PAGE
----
Travel to Bhutan, the land of the
peaceful thunder dragon, known to the world by several names such as the `the
Last Shangri-La` or `the Last Place on the Roof of the World.` Though the
original name from the time of Marco Polo was `Bootan`, the natives prefer to
call their country `Druk Yul`, or the Land of the Peaceful Thunder Dragon.
Nestled in the lap of the Himalayas, Bhutan offers spectacular mountain
views, immense scenic beauty and a unique culture and lifestyle. You can see
beautiful Buddhist monasteries, carved wooden houses and the fine crafts of Bhutan, on tours to Bhutan
with tourism in Bhutan.
Bhutan , Land of the thunder dragon (10 nights / 11 days )
Day 00: Intl flight UK / Europe - Delhi
Day 01: Fly from Delhi to Bagdogra & transfer by car to Phuntsholing. Day 02: Drive to Thimpu. City discovery & Motithang mini zoo Day 03: Drive to Wangduephodrang. Time at leisure & local discovery. Day 04: Drive to Punakha, the old capital of Bhutan. On return see Chimi Lhakhang monastery. Day 05: Drive to Trongsa, afternoon visit Trongsa Dzong. Day 06: Drive to Bhumthang, enroute visit Chume weaving centre, later explore Bhumtang. Day 07: Drive to Wangduephodrang & at leisure. Day 08: Drive to Thimpu, visiting the Tashichho dzong. Day 09: Drive to Paro, local discovery and time at leisure. Day 10: Full day tour, soft treks can be organised here. Day 11: Fly back to Delhi & connect Intl flight to UK / Europe.
Bhutan, the land of the peaceful thunder dragon is known to the world by several names such as the `the Last Shangri-La` or `the Last Place on the Roof of the World.` Though the original name from the time of Marco Polo was `Bootan`, the natives prefer to call their country `Druk Yul`, or the Land of the Peaceful Thunder Dragon. Nestled in the lap of the Himalayas, Bhutan offers spectacular mountain views, immense scenic beauty and a unique culture and lifestyle. You can see beautiful Buddhist monasteries, carved wooden houses and the fine crafts of Bhutan, on tours to Bhutan with tourism in Bhutan.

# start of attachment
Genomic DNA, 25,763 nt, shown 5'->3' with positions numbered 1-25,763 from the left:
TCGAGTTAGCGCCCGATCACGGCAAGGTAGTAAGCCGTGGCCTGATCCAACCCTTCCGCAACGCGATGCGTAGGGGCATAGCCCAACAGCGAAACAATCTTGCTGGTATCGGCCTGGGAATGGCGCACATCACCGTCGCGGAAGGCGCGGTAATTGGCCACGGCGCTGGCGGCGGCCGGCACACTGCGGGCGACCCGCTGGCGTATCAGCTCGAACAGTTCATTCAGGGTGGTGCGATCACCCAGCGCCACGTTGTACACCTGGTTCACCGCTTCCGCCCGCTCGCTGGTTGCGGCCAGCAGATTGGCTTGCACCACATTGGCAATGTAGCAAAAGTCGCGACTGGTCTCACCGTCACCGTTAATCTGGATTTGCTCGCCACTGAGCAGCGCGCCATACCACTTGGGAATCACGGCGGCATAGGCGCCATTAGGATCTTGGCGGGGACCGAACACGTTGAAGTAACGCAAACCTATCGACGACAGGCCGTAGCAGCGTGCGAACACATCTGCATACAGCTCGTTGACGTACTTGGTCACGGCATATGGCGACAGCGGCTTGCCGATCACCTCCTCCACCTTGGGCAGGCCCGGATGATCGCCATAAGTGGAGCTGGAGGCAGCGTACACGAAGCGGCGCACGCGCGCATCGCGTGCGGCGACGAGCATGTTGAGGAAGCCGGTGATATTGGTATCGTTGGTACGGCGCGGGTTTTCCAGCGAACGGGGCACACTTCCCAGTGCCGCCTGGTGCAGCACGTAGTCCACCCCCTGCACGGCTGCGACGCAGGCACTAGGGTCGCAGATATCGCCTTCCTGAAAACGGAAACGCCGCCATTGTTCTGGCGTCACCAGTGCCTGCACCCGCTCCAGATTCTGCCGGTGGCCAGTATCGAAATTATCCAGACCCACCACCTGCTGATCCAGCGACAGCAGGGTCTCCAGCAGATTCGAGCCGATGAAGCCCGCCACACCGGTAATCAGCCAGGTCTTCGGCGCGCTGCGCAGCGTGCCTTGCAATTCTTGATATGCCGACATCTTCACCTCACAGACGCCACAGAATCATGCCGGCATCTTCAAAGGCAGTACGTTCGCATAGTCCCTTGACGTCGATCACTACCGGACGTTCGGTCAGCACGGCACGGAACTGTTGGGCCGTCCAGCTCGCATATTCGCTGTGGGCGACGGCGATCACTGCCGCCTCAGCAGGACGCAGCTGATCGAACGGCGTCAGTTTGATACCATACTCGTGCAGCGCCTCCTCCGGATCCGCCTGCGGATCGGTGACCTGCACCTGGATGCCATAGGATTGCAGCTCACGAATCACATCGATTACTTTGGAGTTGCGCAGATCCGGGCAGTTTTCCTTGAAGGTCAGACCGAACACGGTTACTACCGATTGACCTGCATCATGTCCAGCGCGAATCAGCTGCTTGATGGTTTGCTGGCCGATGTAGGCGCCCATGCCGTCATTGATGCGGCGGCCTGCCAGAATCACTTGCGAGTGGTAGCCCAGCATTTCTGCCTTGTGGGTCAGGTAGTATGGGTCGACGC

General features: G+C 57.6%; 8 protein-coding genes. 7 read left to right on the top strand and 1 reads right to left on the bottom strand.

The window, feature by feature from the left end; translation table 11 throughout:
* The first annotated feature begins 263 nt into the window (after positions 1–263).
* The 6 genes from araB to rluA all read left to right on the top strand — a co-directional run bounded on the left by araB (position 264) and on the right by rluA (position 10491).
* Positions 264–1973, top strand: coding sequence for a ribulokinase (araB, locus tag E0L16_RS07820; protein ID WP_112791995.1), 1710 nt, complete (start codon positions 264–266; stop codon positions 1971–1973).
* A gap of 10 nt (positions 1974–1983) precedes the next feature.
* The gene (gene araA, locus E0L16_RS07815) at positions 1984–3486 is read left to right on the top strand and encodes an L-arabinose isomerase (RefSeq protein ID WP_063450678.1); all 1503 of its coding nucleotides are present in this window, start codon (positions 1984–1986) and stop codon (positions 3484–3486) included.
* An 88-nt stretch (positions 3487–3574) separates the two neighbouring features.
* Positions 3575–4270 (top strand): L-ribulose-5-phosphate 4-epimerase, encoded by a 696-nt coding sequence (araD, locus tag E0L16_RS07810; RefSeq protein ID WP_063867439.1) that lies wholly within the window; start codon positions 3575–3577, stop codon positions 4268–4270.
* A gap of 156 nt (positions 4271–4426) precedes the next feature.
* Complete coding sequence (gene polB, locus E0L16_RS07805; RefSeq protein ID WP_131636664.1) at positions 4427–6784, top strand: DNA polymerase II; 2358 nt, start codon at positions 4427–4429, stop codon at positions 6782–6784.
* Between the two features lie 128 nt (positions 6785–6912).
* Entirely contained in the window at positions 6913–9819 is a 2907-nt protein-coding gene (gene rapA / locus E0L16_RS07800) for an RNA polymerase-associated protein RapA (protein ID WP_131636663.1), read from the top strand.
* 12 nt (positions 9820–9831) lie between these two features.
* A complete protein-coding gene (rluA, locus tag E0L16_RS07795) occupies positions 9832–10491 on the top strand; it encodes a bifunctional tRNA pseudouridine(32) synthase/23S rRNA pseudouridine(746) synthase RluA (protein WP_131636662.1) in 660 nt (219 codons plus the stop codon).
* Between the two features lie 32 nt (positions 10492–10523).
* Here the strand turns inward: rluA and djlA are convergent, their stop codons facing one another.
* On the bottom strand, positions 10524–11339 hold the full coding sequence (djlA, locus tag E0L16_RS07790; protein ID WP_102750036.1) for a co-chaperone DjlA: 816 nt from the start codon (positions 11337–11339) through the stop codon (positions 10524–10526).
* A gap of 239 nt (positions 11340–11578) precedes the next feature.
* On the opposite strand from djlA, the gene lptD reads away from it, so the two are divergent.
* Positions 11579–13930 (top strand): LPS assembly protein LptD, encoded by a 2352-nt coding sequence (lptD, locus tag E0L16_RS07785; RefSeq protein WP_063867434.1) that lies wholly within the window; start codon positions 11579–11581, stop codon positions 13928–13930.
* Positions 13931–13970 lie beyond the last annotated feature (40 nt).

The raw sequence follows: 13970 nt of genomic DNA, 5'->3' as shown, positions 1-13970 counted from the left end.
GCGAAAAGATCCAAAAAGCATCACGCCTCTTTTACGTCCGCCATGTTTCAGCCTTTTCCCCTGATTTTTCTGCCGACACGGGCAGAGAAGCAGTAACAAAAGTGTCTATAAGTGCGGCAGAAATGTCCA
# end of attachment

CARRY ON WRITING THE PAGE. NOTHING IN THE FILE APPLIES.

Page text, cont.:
This is the last town on the highway before entering Central Bhutan. Sitting on top of a hill, the formidable Dzong is the town`s most visible feature. In the 17th century Wangdue played a critical role in unifying Western, Central and Southern Bhutan. Arrive Wangdiphodrang by the middle of the day and before getting to the hotel, visit the Wangduephodrang Dzong. The town is no more than an enlarged village with a few well-provided shops.
Bumthang, at an altitude 2600 metres has an individuality that charms its visitors and separates it from other regions. Comprised of four smaller valleys, the deeply spiritual region of Bumthang is shrouded in religious legend. Here tales of Guru Padmasambhava and his re-incarnation known as Tertons still linger in most nooks and corners.
At an altitude of 2200 m forms the central hub of the nation and is historically the place from where attempts at unifying the country were launched. The Royal family has strong links with Trongsa. Both His Majesty King Ugyen Wangchuck and his successor, King Jigme Wangchuck ruled the country from this Dzong.